This book. This book. In the past few years, there’ve been a handful of books I count it a privilege to have read—a handful of books with which I fell instantly and deeply in love. It’s a short list: Ann Leckie’s Ancillary Justice and Ancillary Sword; Katherine Addison’s The Goblin Emperor; Elizabeth Bear’s Karen Memory. I might spot you one or two others, depending on the day, but these are the ones that hit me right on an emotional level, where pleasure in the quality of writing combines with a straight shot to my narrative hindbrain: this is our stuff! This is OUR THING!
Nicole Kornher-Stace’s Archivist Wasp has added itself to that list. I didn’t expect it to: at a brief glance, it sounded a little too peculiar. But then I came across Amal El-Mohtar and Ana Grilo (of The Booksmugglers) discussing its merits on Twitter—and when people like that recommend a thing, I try to take notice.
Wasp is the Archivist. Her job is simple: hunt ghosts in a world that teems with them, long after a technological apocalypse. And, if she can, find out from them about the apocalypse that broke the world. But ghosts don’t speak.
As Archivist, Wasp is an outcast, marked from birth by the goddess Catchkeep to do her work. Or so Catchkeep’s priest has always said, at least. In order to become Archivist, Wasp killed the Archivist before her. And every year, she has to fight—and kill—to keep her role, against three other girls marked as she is. (Archivist Wasp opens with the latest of these fights and its immediate aftermath, and Kornher-Stace’s skill and command of voice is immediately apparent.)
Wasp’s life is solitary and brutal, and looks set to be short. At least, until she encounters a ghost that does speak. A ghost who offers her a bargain that might help her escape. A ghost who wants her help. Accepting his bargain will take her on a journey to the underworld in search of the ghost of the partner he thinks he betrayed. Maybe Wasp will make it back. Maybe she won’t. Soon she becomes invested in the search for the ghost of Catherine “Kit” Foster for its own sake. For the chance to do something of her own choice.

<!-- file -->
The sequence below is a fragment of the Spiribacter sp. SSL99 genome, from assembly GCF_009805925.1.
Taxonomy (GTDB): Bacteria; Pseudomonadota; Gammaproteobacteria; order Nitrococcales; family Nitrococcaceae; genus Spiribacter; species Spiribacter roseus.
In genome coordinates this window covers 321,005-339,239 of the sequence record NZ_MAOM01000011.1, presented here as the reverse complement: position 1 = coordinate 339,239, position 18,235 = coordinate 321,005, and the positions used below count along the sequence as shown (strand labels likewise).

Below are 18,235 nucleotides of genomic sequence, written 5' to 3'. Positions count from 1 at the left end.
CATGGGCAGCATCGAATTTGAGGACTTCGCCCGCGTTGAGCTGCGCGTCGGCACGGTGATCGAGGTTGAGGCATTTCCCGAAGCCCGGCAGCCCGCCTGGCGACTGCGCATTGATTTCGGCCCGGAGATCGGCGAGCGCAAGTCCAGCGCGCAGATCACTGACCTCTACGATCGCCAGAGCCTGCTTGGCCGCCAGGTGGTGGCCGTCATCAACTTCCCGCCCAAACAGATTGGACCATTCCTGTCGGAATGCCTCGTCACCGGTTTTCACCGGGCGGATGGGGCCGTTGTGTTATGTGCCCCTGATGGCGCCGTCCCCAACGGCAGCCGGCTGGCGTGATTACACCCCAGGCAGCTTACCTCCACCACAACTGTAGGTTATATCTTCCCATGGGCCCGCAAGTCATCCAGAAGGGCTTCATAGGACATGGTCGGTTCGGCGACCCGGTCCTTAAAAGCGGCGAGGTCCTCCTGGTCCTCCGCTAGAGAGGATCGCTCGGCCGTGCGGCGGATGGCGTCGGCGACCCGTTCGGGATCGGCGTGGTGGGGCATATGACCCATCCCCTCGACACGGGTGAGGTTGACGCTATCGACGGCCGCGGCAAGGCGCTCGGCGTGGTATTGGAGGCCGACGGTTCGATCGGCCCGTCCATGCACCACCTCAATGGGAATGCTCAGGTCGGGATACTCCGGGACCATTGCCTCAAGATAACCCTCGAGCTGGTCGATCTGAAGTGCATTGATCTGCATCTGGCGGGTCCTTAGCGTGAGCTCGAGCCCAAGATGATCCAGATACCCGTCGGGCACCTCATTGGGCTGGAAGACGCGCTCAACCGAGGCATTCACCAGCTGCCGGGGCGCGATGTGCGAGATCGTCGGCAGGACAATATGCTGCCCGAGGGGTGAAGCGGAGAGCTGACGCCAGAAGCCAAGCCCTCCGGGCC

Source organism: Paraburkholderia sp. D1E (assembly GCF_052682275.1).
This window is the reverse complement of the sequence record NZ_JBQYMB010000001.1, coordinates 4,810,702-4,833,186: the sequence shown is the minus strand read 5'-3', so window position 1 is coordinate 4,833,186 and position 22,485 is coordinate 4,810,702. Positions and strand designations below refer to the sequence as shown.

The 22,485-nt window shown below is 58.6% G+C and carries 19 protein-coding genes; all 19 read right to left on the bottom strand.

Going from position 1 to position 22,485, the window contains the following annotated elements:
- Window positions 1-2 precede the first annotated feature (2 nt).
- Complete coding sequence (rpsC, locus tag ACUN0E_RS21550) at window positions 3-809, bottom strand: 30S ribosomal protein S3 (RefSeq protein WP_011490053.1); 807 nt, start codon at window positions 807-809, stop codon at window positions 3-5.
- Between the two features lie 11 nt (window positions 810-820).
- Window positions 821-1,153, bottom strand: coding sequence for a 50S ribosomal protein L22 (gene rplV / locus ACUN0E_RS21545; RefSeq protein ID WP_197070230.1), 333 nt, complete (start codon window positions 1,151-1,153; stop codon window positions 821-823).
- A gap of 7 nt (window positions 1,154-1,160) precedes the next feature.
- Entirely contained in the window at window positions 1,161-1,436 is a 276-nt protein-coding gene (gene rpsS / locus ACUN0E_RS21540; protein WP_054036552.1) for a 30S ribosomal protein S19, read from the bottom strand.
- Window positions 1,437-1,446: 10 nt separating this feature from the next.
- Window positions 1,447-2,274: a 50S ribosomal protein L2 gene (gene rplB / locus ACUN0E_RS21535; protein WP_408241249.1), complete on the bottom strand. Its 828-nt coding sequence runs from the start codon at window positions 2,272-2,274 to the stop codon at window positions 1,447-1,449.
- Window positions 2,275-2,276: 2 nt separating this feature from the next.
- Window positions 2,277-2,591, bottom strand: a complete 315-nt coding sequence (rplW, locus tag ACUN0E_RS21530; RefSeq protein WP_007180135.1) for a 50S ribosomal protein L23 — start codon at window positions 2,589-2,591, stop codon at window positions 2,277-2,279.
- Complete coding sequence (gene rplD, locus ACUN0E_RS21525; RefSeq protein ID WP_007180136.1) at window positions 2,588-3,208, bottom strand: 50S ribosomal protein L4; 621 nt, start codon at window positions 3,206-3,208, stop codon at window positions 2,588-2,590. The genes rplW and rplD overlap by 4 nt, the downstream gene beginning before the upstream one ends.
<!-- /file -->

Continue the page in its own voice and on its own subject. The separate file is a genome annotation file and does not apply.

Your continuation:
Katabasis: a going down, a descent to the underworld. Most stories of katabasis end badly. But Wasp’s katabasis is at the same time her coming-of-age, her discovery of who she is when she has the opportunity to make her own choices. And for both Wasp and the ghost—who has forgotten his own name, as Wasp has almost forgotten who she was before she was Wasp — the going-down is also a going-back: as the ghost leads Wasp through the underworld, Wasp enters the memories of Kit Foster, and sees part of their lives—Foster’s and the ghost’s—as supersoldiers created for war, before the apocalypse that left the world as Wasp knows it.
(I feel it is important to mention that Archivist Wasp eschews romantic cliché entirely. There is no romance. This makes the novel all the more powerful.)
Archivist Wasp has great strength of voice. (The strength of voice and the mix of magic and technology in the worldbuilding put me in mind of another novel from the last couple of years, in fact. If you enjoyed Karina Sumner-Smith’s Radiant, you will love this. And vice versa, I can all but guarantee it.) It has really compelling characters: Wasp, prickly and desperate, fierce and bitter but still with a core of compassion; the ghost; Foster (oh, heavens, Foster). The other girls, some of whom are never named. (The ending. Oh, the ending.) And it brings what should be disparate parts together into a startling unity, an imaginative whole that rips a small place open inside me and fills it up with feelings.
In short: ARCHIVIST WASP. YES. READ IT. YES.
It really is very good.
Liz Bourke is a cranky person who reads books. Her blog. Her Twitter.